The accumulation of aquatic organisms on the wetted surfaces of vessels (i.e., vessel biofouling) negatively impacts world-wide shipping through reductions in vessel performance and fuel efficiency, and increases in emissions. Vessel biofouling is also a potent mechanism for the introduction and spread of marine non-indigenous species. Guidance and regulations from the International Maritime Organization, New Zealand, and California have recently been adopted to address biosecurity risks, primarily through preventive management. However, appropriate reactive management measures may be necessary for some vessels. Vessel in-water cleaning or treatment (VICT) has been identified as an important tool to improve operating efficiency and to reduce biosecurity risks. VICT can be applied proactively [i.e., to prevent the occurrence of, or to remove, microfouling (i.e., slime) or prevent the occurrence of macrofouling organisms – large, distinct multicellular organisms visible to the human eye], or reactively (i.e., to remove macrofouling organisms). However, unmanaged VICT includes its own set of biosecurity and water quality risks. Regulatory policies and technical advice from California and New Zealand have been developed to manage these risks, but there are still knowledge gaps related to the efficacy of available technologies. Research efforts are underway to address these gaps in order to inform the regulatory and non-regulatory application of VICT.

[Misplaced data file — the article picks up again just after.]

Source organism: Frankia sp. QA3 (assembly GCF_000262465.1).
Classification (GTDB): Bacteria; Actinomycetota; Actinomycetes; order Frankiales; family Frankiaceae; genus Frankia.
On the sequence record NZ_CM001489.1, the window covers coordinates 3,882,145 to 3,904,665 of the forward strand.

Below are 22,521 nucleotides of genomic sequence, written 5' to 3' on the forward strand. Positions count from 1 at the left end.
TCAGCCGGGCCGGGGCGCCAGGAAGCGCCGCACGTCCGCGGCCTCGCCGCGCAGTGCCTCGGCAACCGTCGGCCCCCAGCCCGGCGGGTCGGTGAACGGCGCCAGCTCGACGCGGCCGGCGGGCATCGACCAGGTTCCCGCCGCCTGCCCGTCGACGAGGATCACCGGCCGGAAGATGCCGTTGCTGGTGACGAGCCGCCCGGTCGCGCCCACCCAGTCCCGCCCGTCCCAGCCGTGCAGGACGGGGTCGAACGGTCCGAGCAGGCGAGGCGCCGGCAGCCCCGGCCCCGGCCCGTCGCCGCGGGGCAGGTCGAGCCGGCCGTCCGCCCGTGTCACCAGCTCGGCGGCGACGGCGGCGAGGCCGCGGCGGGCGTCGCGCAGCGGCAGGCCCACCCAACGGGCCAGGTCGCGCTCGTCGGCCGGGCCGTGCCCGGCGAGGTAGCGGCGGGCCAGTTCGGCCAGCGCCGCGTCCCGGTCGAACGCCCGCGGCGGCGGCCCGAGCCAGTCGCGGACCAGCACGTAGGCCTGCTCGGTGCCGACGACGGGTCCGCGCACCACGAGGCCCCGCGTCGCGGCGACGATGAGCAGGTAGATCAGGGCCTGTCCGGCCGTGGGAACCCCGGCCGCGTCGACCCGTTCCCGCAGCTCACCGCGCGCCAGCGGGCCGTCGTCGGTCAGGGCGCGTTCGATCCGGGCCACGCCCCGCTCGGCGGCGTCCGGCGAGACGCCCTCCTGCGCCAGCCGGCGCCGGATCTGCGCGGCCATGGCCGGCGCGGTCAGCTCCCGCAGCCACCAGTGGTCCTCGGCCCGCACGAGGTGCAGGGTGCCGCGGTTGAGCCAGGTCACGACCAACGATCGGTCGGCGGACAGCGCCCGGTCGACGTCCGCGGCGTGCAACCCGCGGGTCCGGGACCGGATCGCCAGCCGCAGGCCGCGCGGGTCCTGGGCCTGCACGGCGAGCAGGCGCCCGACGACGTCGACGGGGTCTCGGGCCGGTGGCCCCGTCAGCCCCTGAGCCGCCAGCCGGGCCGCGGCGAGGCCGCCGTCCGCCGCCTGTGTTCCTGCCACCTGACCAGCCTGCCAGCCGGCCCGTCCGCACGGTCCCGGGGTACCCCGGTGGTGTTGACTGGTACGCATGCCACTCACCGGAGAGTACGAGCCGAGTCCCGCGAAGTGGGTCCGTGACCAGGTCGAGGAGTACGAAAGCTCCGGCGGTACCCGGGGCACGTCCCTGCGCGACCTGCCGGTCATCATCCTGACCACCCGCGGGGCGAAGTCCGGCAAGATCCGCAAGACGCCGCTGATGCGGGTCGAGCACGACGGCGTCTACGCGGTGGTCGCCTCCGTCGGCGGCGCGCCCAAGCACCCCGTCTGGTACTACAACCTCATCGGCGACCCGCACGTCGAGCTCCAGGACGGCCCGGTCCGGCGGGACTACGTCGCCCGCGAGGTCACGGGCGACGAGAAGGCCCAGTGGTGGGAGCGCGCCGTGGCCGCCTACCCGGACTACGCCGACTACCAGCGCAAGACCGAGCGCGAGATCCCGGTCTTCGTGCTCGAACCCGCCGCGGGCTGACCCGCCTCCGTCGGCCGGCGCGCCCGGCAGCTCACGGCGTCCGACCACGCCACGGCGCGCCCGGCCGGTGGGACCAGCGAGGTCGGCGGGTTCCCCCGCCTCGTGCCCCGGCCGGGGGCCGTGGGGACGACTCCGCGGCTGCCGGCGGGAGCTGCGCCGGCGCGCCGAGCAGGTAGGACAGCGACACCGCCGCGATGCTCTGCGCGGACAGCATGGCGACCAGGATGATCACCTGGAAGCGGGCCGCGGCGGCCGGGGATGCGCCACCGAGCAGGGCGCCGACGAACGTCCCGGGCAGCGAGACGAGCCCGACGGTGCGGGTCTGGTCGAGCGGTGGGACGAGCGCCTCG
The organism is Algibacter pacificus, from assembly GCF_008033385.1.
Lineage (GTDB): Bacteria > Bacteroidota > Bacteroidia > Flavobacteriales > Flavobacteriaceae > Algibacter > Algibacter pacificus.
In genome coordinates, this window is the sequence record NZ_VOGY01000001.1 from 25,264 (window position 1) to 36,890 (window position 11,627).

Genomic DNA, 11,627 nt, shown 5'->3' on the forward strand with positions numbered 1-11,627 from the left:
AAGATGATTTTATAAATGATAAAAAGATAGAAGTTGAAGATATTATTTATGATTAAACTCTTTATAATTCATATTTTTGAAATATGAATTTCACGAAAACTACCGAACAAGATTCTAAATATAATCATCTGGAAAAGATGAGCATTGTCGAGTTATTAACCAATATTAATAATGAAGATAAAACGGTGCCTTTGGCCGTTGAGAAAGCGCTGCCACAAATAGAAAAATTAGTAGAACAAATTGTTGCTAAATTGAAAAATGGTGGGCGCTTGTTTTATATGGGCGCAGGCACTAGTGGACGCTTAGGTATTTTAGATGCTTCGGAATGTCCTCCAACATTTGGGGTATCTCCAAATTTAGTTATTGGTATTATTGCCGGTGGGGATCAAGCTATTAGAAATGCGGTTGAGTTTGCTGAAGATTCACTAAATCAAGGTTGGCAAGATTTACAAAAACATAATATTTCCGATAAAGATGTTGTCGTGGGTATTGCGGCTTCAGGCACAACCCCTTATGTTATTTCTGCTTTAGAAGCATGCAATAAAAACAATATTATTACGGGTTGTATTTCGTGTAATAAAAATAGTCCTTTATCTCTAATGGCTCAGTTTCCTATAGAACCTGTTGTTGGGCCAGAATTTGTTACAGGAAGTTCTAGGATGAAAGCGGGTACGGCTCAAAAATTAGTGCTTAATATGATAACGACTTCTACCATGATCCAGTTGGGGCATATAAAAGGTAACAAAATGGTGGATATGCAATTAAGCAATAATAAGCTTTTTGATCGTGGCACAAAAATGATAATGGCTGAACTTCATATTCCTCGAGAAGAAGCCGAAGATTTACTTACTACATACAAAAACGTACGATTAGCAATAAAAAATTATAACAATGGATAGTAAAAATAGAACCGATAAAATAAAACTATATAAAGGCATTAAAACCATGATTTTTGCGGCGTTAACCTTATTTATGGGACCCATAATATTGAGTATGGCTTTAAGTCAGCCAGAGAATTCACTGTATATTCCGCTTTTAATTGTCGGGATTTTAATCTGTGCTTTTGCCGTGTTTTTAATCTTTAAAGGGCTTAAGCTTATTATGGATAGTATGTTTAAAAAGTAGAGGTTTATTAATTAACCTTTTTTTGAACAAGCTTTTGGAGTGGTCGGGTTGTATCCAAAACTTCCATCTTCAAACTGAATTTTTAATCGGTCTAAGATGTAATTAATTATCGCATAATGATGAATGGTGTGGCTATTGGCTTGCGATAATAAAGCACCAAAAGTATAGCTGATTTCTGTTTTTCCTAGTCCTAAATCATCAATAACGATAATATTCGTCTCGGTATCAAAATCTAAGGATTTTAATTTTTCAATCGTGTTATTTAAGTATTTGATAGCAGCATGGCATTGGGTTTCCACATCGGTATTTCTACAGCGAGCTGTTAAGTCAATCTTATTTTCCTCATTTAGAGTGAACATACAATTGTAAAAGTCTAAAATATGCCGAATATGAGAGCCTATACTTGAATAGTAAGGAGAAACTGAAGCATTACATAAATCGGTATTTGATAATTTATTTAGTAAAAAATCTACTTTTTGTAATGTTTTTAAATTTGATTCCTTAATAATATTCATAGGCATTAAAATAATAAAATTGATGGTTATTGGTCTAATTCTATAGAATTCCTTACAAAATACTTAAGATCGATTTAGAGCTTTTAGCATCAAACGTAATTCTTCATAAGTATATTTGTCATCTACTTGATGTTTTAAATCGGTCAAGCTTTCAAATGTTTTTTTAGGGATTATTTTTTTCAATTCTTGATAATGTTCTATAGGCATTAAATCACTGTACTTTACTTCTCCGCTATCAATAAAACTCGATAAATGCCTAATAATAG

Sustainable management of coastal and inland water areas requires knowledge of how tourism and recreation affects the ecosystems. Here, we present the first systematic review and meta-analysis to quantify to what extent recreational boat traffic and infrastructure for mooring affect the abundance of submerged vegetation on soft bottoms. Our systematic search yielded 25 studies containing data on effects of boat traffic, docks and mooring buoys on vegetation abundance. The abundance below docks was on average 18% of that in controls, and areas with boat traffic had on average 42% of the abundance in control areas. Mooring buoys often created scour areas without vegetation. However, the effects were variable and there were too few studies to test the reasons for this variability. We conclude that boating can cause significant declines in submerged vegetation but that informed management of boat traffic and improved design of docks and buoys can reduce negative impacts.